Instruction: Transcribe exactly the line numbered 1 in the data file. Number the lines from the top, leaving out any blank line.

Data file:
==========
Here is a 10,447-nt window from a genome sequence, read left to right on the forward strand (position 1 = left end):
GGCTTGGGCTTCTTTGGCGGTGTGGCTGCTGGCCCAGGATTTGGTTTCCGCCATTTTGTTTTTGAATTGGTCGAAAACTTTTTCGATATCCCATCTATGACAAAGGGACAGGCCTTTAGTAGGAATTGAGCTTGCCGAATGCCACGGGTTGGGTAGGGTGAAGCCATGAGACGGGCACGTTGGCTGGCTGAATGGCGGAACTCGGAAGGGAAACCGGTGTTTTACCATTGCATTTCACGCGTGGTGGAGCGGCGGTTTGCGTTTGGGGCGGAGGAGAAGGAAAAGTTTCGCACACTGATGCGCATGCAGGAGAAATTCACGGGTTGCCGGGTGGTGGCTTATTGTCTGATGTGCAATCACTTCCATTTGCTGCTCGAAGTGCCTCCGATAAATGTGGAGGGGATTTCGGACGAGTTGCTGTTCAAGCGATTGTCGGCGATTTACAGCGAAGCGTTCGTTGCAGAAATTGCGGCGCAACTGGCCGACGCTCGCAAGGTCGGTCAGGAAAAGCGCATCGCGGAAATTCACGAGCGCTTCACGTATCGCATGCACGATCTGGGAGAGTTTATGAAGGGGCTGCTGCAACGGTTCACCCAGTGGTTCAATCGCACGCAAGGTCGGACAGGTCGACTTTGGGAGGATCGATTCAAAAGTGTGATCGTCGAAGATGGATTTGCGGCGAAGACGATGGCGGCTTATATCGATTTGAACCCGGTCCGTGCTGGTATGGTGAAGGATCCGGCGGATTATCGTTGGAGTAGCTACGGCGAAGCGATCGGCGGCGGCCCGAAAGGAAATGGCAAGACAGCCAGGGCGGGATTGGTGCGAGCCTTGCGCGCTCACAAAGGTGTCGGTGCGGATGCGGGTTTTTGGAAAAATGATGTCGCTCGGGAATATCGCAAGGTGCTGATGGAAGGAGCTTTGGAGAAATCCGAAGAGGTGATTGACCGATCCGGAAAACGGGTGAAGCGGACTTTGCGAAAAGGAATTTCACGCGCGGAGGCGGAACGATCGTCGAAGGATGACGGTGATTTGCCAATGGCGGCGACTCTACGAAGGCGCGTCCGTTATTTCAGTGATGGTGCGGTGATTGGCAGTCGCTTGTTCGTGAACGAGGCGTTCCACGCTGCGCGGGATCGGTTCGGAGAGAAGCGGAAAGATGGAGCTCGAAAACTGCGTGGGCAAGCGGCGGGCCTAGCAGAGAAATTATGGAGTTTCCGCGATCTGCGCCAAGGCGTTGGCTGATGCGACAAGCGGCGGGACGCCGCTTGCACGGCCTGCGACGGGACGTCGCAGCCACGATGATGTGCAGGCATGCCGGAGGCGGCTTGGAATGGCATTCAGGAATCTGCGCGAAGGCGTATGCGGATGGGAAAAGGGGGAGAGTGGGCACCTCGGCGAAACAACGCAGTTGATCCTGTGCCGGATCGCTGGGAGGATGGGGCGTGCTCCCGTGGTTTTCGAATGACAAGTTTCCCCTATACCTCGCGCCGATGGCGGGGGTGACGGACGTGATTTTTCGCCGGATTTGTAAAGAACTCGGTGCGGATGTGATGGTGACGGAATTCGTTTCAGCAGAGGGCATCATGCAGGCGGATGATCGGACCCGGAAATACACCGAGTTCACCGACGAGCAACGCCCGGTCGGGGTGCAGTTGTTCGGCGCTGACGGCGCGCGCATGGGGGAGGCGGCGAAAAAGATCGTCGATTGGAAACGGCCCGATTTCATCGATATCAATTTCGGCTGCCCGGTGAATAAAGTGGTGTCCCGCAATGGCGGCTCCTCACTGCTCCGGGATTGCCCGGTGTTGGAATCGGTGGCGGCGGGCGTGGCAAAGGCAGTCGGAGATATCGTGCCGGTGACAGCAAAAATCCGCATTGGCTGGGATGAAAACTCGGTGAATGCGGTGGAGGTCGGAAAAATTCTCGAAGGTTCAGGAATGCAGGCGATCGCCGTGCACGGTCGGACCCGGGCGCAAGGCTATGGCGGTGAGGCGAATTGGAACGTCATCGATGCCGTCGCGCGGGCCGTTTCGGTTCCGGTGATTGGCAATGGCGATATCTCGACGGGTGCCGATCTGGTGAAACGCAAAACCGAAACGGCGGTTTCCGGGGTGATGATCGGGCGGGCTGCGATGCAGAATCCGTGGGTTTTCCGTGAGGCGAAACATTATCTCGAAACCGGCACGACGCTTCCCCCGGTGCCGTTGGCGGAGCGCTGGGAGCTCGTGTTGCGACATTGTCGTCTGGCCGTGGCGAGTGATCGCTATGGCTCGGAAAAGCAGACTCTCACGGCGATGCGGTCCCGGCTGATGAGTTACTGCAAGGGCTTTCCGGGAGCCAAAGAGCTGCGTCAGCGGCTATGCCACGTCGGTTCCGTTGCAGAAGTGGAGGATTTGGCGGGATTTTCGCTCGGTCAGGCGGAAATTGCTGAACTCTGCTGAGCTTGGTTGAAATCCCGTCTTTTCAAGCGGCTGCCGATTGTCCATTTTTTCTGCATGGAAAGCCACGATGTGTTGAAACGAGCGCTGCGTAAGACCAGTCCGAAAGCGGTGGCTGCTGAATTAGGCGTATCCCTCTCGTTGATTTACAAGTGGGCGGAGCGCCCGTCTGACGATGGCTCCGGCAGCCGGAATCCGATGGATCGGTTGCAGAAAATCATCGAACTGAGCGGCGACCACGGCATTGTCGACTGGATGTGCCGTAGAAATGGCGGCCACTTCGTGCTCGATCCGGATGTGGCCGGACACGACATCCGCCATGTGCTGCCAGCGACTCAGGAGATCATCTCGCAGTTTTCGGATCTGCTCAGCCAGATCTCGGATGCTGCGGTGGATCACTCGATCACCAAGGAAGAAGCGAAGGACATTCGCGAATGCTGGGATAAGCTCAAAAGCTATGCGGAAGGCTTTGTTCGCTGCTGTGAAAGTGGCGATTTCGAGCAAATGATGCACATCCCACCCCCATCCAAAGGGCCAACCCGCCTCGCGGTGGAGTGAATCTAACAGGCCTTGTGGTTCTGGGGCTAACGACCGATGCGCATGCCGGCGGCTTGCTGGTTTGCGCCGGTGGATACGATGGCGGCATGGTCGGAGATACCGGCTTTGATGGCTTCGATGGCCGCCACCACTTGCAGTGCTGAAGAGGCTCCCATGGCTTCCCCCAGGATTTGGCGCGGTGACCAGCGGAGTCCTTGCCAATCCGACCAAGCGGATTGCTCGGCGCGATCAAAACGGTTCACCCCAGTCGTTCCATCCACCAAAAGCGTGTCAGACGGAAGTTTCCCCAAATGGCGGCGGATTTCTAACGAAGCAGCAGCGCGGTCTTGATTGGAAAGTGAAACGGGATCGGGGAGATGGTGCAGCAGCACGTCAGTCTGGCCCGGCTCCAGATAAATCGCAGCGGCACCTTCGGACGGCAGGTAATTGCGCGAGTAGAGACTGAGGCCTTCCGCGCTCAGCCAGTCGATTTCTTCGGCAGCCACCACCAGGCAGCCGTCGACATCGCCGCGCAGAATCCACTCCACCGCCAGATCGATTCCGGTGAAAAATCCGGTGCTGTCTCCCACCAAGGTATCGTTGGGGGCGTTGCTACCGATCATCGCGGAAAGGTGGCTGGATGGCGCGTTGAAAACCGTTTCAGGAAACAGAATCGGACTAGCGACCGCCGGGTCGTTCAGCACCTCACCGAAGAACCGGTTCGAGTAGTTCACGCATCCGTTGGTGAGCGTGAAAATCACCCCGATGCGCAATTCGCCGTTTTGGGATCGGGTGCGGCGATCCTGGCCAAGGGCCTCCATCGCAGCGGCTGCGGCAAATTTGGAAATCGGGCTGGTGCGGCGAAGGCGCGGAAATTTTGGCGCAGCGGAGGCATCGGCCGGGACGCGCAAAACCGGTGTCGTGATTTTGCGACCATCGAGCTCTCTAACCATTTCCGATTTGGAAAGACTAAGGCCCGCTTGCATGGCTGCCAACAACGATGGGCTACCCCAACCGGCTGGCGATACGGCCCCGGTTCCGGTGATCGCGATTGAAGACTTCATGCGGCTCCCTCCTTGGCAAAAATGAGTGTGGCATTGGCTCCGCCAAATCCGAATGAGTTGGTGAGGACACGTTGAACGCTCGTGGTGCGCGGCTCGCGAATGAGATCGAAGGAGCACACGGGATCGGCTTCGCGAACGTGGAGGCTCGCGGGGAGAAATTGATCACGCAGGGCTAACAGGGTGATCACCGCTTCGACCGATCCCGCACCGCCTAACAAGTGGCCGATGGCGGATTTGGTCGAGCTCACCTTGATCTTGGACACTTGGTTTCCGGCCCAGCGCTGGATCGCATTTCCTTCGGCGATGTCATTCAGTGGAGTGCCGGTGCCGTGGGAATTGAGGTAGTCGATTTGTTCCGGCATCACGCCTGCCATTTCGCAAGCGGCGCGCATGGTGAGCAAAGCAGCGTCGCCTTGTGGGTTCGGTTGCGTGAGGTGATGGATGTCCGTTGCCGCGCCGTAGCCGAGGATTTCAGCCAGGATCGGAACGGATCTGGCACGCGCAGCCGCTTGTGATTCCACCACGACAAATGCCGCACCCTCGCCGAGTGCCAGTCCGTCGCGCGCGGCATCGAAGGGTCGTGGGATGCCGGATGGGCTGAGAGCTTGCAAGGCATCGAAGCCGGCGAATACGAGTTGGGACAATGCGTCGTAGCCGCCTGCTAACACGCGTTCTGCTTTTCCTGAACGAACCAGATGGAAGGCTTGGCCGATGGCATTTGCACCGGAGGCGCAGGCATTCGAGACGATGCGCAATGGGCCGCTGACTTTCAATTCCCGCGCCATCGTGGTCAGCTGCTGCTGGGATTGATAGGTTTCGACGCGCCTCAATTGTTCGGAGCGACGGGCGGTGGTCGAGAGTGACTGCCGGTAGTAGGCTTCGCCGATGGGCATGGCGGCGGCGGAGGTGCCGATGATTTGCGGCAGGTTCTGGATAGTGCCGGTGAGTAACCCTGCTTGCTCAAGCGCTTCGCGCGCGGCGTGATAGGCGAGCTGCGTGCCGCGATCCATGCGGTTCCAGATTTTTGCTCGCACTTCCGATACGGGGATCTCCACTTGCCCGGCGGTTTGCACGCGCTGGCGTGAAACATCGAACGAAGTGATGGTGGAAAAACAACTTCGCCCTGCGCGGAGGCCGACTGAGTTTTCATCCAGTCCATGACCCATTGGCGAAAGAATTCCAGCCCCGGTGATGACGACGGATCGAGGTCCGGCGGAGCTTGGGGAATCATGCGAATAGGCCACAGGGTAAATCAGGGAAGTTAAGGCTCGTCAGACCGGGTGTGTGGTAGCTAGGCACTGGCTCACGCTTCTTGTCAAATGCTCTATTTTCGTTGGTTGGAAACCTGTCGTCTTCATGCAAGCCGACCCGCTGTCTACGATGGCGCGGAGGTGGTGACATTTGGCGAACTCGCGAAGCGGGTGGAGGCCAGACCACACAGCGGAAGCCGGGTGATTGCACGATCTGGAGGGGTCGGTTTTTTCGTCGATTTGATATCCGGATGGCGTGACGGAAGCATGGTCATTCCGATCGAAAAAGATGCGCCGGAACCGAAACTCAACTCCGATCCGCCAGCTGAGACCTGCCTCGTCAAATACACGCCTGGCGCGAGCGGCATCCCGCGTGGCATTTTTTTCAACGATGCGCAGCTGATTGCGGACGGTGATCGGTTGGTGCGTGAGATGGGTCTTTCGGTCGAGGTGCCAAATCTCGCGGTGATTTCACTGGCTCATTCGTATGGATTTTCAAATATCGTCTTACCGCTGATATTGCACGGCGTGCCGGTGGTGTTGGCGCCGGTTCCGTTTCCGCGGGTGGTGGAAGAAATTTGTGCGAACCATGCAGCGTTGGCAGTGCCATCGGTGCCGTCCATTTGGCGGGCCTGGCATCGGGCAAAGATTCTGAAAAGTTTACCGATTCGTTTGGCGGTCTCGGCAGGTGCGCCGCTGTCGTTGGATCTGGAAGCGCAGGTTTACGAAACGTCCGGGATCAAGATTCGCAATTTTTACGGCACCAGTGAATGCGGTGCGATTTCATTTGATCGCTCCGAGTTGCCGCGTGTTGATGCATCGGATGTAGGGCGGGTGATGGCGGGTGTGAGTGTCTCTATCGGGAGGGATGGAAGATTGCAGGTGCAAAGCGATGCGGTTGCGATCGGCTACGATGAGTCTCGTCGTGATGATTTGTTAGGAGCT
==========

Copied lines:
Here is a 10,447-nt window from a genome sequence, read left to right on the forward strand (position 1 = left end):